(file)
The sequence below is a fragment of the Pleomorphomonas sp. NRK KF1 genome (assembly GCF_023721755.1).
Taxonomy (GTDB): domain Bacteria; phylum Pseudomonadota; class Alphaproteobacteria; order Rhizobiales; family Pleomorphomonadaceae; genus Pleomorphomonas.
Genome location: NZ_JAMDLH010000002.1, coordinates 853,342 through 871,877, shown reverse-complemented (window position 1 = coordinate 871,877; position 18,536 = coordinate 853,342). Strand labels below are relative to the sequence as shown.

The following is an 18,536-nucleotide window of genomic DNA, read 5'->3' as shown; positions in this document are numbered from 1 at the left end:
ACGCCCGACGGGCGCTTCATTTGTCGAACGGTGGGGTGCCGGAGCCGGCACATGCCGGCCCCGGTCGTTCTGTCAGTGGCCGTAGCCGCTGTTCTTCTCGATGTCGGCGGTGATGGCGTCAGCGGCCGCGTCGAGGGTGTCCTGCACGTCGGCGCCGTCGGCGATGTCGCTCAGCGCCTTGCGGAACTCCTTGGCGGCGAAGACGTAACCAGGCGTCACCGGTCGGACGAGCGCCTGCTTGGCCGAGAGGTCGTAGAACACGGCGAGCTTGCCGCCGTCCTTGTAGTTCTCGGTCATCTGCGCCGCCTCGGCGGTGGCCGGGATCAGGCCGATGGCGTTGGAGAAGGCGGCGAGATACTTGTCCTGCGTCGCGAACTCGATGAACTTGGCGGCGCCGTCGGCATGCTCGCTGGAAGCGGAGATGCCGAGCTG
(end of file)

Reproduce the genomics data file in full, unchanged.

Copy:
The sequence below is a fragment of the Pleomorphomonas sp. NRK KF1 genome (assembly GCF_023721755.1).
Taxonomy (GTDB): domain Bacteria; phylum Pseudomonadota; class Alphaproteobacteria; order Rhizobiales; family Pleomorphomonadaceae; genus Pleomorphomonas.
Genome location: NZ_JAMDLH010000002.1, coordinates 853,342 through 871,877, shown reverse-complemented (window position 1 = coordinate 871,877; position 18,536 = coordinate 853,342). Strand labels below are relative to the sequence as shown.

The following is an 18,536-nucleotide window of genomic DNA, read 5'->3' as shown; positions in this document are numbered from 1 at the left end:
ACGCCCGACGGGCGCTTCATTTGTCGAACGGTGGGGTGCCGGAGCCGGCACATGCCGGCCCCGGTCGTTCTGTCAGTGGCCGTAGCCGCTGTTCTTCTCGATGTCGGCGGTGATGGCGTCAGCGGCCGCGTCGAGGGTGTCCTGCACGTCGGCGCCGTCGGCGATGTCGCTCAGCGCCTTGCGGAACTCCTTGGCGGCGAAGACGTAACCAGGCGTCACCGGTCGGACGAGCGCCTGCTTGGCCGAGAGGTCGTAGAACACGGCGAGCTTGCCGCCGTCCTTGTAGTTCTCGGTCATCTGCGCCGCCTCGGCGGTGGCCGGGATCAGGCCGATGGCGTTGGAGAAGGCGGCGAGATACTTGTCCTGCGTCGCGAACTCGATGAACTTGGCGGCGCCGTCGGCATGCTCGCTGGAAGCGGAGATGCCGAGCTG